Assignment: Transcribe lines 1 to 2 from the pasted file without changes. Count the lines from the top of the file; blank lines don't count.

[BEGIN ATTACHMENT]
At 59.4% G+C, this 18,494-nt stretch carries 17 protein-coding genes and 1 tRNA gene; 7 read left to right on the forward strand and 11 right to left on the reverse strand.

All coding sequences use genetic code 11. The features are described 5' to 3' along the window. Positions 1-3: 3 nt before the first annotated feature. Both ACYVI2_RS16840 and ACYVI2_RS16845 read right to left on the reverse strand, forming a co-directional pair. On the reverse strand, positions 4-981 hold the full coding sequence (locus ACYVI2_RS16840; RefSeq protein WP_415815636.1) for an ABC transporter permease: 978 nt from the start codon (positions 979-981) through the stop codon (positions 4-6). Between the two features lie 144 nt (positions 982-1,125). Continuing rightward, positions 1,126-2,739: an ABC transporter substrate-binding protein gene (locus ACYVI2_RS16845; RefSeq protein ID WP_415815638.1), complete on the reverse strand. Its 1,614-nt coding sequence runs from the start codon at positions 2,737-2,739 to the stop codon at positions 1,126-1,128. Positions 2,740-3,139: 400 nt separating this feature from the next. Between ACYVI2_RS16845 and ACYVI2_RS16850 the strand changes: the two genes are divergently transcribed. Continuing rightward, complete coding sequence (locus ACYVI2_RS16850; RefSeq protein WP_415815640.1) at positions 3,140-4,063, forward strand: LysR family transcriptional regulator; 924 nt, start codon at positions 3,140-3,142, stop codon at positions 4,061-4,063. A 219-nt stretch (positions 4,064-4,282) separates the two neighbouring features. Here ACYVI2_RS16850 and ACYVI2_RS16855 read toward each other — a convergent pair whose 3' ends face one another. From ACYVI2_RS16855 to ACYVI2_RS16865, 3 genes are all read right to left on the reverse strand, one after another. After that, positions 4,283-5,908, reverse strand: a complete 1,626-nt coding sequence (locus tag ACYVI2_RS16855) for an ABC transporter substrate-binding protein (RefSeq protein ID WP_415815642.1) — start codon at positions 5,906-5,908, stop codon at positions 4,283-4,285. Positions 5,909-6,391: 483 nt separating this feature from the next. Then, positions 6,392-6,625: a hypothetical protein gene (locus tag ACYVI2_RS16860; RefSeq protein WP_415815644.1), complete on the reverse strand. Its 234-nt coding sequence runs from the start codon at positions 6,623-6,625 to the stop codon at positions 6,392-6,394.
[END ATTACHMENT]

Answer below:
At 59.4% G+C, this 18,494-nt stretch carries 17 protein-coding genes and 1 tRNA gene; 7 read left to right on the forward strand and 11 right to left on the reverse strand.

All coding sequences use genetic code 11. The features are described 5' to 3' along the window. Positions 1-3: 3 nt before the first annotated feature. Both ACYVI2_RS16840 and ACYVI2_RS16845 read right to left on the reverse strand, forming a co-directional pair. On the reverse strand, positions 4-981 hold the full coding sequence (locus ACYVI2_RS16840; RefSeq protein WP_415815636.1) for an ABC transporter permease: 978 nt from the start codon (positions 979-981) through the stop codon (positions 4-6). Between the two features lie 144 nt (positions 982-1,125). Continuing rightward, positions 1,126-2,739: an ABC transporter substrate-binding protein gene (locus ACYVI2_RS16845; RefSeq protein ID WP_415815638.1), complete on the reverse strand. Its 1,614-nt coding sequence runs from the start codon at positions 2,737-2,739 to the stop codon at positions 1,126-1,128. Positions 2,740-3,139: 400 nt separating this feature from the next. Between ACYVI2_RS16845 and ACYVI2_RS16850 the strand changes: the two genes are divergently transcribed. Continuing rightward, complete coding sequence (locus ACYVI2_RS16850; RefSeq protein WP_415815640.1) at positions 3,140-4,063, forward strand: LysR family transcriptional regulator; 924 nt, start codon at positions 3,140-3,142, stop codon at positions 4,061-4,063. A 219-nt stretch (positions 4,064-4,282) separates the two neighbouring features. Here ACYVI2_RS16850 and ACYVI2_RS16855 read toward each other — a convergent pair whose 3' ends face one another. From ACYVI2_RS16855 to ACYVI2_RS16865, 3 genes are all read right to left on the reverse strand, one after another. After that, positions 4,283-5,908, reverse strand: a complete 1,626-nt coding sequence (locus tag ACYVI2_RS16855) for an ABC transporter substrate-binding protein (RefSeq protein ID WP_415815642.1) — start codon at positions 5,906-5,908, stop codon at positions 4,283-4,285. Positions 5,909-6,391: 483 nt separating this feature from the next. Then, positions 6,392-6,625: a hypothetical protein gene (locus tag ACYVI2_RS16860; RefSeq protein WP_415815644.1), complete on the reverse strand. Its 234-nt coding sequence runs from the start codon at positions 6,623-6,625 to the stop codon at positions 6,392-6,394.